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Example of Cardinality

Let $S$ be a set.

Then $S$ has cardinality $3$ if and only if:

\(\ds \exists x: \exists y: \exists z:\) \(\) \(\ds x \in S \land y \in S \land z \in S\)
\(\ds \) \(\land\) \(\ds x \ne y \land x \ne z \land y \ne z\)
\(\ds \) \(\land\) \(\ds \forall w: \paren {w \in S \implies \paren {w = x \lor w = y \lor w = z} }\)

That is:

$S$ contains elements which can be labelled $x$, $y$ and $z$
Each of these elements is distinct from the others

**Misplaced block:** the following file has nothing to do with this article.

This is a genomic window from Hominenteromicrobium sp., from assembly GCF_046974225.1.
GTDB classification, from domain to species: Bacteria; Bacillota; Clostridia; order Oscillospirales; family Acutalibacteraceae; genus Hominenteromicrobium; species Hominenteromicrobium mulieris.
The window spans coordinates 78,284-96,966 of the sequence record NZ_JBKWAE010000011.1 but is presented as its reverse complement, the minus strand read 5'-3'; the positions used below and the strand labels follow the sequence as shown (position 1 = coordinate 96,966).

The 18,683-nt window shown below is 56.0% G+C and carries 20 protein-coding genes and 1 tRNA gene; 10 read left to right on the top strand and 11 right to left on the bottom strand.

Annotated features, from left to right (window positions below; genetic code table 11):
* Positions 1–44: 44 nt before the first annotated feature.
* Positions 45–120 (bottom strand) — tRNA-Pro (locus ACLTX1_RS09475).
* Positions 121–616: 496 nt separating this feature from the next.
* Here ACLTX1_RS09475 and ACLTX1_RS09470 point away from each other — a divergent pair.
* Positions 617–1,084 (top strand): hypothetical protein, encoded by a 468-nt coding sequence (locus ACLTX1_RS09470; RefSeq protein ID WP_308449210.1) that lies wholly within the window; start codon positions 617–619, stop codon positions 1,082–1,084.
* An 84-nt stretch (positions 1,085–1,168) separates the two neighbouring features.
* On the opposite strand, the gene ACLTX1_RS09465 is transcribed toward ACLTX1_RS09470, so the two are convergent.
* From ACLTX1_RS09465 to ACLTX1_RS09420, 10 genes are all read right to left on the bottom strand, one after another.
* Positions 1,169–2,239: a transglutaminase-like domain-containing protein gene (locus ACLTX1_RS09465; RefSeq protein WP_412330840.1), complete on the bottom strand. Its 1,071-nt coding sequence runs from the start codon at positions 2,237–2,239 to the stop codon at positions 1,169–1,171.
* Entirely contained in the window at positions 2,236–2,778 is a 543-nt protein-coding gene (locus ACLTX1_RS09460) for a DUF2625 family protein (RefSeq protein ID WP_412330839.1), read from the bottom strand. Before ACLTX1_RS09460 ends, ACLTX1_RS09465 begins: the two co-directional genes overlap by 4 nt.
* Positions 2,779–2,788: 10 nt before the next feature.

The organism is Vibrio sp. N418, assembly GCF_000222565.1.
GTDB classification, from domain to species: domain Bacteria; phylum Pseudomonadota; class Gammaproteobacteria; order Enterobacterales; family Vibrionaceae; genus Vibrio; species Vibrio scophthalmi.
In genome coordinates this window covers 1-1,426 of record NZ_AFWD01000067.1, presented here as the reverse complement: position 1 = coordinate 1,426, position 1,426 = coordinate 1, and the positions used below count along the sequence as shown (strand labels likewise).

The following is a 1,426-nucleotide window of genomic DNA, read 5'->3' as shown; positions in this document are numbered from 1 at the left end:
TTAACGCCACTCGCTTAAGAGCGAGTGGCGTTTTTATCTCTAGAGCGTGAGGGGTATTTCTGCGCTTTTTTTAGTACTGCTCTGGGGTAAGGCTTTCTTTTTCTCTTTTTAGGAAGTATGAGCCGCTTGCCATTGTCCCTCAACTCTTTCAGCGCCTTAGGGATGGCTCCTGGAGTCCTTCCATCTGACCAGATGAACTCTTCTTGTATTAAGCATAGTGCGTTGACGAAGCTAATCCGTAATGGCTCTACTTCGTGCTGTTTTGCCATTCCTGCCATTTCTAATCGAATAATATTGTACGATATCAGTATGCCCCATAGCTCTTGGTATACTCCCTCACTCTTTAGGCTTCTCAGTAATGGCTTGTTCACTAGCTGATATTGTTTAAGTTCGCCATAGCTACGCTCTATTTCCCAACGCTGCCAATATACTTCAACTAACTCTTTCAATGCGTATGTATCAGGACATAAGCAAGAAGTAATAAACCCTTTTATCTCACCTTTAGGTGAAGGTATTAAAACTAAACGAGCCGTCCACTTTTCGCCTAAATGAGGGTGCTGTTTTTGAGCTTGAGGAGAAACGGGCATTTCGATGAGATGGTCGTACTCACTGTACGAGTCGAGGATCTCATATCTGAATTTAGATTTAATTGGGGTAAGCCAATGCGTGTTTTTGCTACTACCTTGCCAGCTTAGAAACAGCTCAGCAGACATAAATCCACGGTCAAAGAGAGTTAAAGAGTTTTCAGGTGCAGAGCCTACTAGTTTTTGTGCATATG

Every element of $S$ is either $x$, $y$ or $z$.

Historical Note

Jules Henri Poincaré and others questioned the validity and usefulness of this definition of Cardinality $3$, in that one needs to have counted the elements of $S$ before starting.

Hence the intuitive notion of $3$-ness is argued to be prior to this definition.